While dining Al Fresco has always been popular, cities and main streets have seen a boom in sidewalk dining and patios in the past few years. From the rise of the “streetery” to the old style beer garden, there is no better place to gather in the summer months than outdoors with good friends, great hospitality, and delicious food.
Outdoor dining lets guests feel comfortable and safe and can help boost your restaurant’s sales during peak summer months. According to the National Restaurant Association, 56% of casual dining and 62% of fine dining establishments have dedicated more resources to outdoor dining over the past two years. It’s more than extra seating—patios have the flexibility that the indoor dining space might lack and, when used effectively, can be a huge revenue booster. Plus, they’re pet-friendly. Win-win-win (for your guest, your business, and Fido).
Here are 6 strategies to help get the most out of your outdoor spaces.
1. Staff smarter. Increase efficiency.
Just because you’re increasing your restaurant capacity doesn’t mean your labor costs need to skyrocket. Equipping servers with handheld devices, like SpotOn Serve, can decrease order and close-out times by eliminating steps to the POS station. No Wi-Fi? No problem. SpotOn Serve has cellular capabilities that ensure every corner of your patio gets the same fast service. And thanks to contactless payment options and a built-in receipt printer, guests can close-out swiftly without the back-and-forth of running to server stations to swipe a credit card.
Simply don’t have enough wait staff? Another option is to implement QR codes so guests can order and pay from their phone. From there, all you need is food runners. A more efficient patio means a less overwhelmed culinary team and an increase in tables turned by the end of the night.
2. Create a thoughtful floor plan.
Outdoor dining comes with new considerations: what’s the back-up plan in case of rain? Where to place the service station? How to ensure paper menus don’t fly away? Providing at least partial coverage, with umbrellas or three-walled structures, can sustain outdoor dining in case of poor weather. Digital menus accessed via QR code eliminate the risk of paper menus swept away in a much-needed cool summer breeze.
Another key to a thriving patio, per SpotOn Restaurateur in Residence Hillary Holmes, is reducing clutter. This ensures servers have a clear path to the POS and service stations, and guests have space to move around and make themselves at home. Communal tables help create a casual, fun atmosphere. The shared space gives you the flexibility to serve more guests—and maybe even encourage some new friendships in the process. Sharing is caring, after all.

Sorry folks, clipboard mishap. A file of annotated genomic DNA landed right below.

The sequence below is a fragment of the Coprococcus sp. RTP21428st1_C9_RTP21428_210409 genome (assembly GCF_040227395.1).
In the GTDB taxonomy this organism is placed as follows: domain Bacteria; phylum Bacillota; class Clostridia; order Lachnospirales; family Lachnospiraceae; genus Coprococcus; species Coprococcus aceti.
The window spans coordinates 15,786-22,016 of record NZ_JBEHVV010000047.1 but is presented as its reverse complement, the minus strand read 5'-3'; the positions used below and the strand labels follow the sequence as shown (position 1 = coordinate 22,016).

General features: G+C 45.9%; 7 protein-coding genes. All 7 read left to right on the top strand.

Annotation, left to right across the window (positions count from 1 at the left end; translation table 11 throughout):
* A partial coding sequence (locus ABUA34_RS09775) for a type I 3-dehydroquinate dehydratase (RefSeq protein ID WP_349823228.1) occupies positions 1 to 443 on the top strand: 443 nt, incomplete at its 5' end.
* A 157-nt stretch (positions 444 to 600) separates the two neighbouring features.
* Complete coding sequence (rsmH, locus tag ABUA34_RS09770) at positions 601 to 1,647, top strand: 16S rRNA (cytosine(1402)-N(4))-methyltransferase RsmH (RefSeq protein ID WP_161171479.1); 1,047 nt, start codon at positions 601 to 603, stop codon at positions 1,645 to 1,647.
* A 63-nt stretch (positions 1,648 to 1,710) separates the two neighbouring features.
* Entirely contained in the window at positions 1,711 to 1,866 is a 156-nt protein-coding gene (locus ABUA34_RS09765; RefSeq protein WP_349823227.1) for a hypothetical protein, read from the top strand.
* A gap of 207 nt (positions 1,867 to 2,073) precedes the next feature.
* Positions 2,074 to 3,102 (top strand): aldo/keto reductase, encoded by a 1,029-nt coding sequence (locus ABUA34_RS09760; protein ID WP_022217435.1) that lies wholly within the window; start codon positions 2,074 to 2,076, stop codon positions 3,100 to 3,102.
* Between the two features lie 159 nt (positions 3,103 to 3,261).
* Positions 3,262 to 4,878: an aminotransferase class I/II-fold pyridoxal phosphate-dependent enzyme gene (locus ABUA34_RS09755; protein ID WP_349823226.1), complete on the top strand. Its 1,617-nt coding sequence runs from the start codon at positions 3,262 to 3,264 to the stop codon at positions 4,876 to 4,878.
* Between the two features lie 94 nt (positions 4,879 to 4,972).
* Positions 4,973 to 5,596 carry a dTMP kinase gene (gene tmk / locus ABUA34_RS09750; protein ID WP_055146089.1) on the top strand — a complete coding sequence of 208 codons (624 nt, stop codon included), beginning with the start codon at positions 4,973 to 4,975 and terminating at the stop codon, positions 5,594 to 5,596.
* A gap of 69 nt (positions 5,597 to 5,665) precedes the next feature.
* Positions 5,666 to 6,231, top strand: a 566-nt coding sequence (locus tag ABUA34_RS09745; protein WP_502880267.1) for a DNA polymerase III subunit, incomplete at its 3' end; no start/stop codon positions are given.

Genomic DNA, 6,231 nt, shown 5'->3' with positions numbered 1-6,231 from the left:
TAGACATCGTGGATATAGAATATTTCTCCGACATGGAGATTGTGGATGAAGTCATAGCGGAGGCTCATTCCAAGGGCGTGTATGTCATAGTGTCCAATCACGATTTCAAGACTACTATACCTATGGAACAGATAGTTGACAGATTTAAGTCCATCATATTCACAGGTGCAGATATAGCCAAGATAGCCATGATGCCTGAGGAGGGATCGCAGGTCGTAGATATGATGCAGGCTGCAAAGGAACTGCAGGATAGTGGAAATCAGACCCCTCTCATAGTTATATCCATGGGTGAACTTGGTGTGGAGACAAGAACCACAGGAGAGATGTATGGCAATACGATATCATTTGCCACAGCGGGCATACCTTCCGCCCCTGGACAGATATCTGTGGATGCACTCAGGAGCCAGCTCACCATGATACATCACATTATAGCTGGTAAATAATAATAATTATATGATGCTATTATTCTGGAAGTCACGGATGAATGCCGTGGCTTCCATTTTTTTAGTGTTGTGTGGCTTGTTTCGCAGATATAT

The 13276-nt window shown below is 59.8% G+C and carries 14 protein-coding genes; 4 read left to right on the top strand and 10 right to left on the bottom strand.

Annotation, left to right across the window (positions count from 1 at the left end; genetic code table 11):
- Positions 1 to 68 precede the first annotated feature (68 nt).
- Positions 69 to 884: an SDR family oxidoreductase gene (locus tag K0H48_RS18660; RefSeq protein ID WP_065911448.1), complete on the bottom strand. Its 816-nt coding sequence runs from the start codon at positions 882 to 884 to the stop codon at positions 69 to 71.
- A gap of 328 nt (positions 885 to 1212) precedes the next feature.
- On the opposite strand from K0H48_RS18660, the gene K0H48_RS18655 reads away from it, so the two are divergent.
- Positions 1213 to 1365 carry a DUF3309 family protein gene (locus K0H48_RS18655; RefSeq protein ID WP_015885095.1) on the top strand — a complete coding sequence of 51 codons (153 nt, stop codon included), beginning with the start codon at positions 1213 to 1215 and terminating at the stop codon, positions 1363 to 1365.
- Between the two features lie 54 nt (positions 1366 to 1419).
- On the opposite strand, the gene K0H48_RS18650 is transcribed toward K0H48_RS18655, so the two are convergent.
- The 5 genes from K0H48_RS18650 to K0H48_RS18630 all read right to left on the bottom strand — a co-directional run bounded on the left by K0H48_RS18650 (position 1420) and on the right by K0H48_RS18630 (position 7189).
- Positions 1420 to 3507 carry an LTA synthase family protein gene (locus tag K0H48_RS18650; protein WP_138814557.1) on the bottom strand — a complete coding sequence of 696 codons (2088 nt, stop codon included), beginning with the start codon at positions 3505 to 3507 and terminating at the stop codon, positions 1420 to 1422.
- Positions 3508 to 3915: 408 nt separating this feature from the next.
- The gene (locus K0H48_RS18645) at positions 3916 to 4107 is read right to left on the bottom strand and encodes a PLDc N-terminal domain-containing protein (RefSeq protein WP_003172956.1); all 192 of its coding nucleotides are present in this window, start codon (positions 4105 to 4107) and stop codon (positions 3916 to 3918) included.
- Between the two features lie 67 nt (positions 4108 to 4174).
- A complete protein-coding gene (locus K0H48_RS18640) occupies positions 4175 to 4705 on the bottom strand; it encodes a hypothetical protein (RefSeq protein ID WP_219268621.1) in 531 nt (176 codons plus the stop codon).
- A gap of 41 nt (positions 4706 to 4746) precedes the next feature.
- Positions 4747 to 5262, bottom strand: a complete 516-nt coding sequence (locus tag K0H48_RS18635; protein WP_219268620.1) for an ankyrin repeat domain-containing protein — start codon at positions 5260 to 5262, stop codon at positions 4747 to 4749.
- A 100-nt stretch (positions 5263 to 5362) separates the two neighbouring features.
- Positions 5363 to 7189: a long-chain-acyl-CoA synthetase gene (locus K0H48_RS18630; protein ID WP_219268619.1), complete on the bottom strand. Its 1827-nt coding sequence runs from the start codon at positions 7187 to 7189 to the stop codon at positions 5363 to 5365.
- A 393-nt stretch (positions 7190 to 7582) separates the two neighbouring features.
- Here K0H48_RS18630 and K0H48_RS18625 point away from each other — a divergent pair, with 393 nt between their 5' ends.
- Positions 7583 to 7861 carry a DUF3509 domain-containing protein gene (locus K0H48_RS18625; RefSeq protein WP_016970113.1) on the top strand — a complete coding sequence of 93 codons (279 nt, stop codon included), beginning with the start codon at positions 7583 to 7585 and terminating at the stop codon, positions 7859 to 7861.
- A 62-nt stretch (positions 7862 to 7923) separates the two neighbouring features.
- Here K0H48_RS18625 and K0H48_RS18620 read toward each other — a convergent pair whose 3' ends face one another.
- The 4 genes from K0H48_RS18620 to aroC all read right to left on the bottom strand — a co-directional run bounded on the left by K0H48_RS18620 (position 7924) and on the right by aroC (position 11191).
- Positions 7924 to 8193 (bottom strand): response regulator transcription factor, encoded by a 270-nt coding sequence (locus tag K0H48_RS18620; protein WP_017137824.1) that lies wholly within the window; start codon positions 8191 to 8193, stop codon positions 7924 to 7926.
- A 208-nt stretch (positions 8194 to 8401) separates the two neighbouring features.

3. Flex the space.
An outdoor dining space is a blank canvas where spirited bachelorette parties and intimate family dinners feel equally at home. Switching up the table layout or ordering process can help accommodate more guests and reach new ones, too. Special events like trivia or live music can give the space a festive atmosphere and draw in new people week after week. Offer a brunch seating with full service and food runners who can ensure the table is ready for the next seating as quickly as possible, then switch to a bar setting where guests can order via QR code and have a leisurely drink. Same busy environment, less labor cost.
4. Offer a special patio menu.
A buzzy patio space doesn’t have to mean a stressed out kitchen staff. A special patio menu can help you turn more tables and minimize food costs in this preferred space. Make quick changes with a QR accessible digital menu to highlight different offerings at certain times of day. For high volume establishments, choose quick serve items (with high profit margins) that you can get to the guests within minutes and delight as many guests as possible.
5. Host private events.
Renting out your patio space for private events can be a powerful tool for boosting sales and expanding your marketing presence when your guests share their memories on social media. A private outdoor space carries a premium cost because it’s considered an exclusive space. Plus, it’s easier to divide than an indoor dining room where noise might disturb other diners. Set a minimum based on your normal sales volume, plus any loss you might incur from displaced guests. With private venue sales, you also get a lower cost of goods because there’s less waste.
6. Engage your guests.
The guest experience doesn’t just happen within the four walls of your dining room. With guests willing to wait over an hour for outdoor tables, it’s crucial to ensure your servers deliver an experience worth waiting for. With a handheld POS, your servers can take guest orders swiftly without losing the personal connection. Encourage your team to take orders with the device behind their back or held against their chest so they can maintain eye contact and let the tech fade into the background.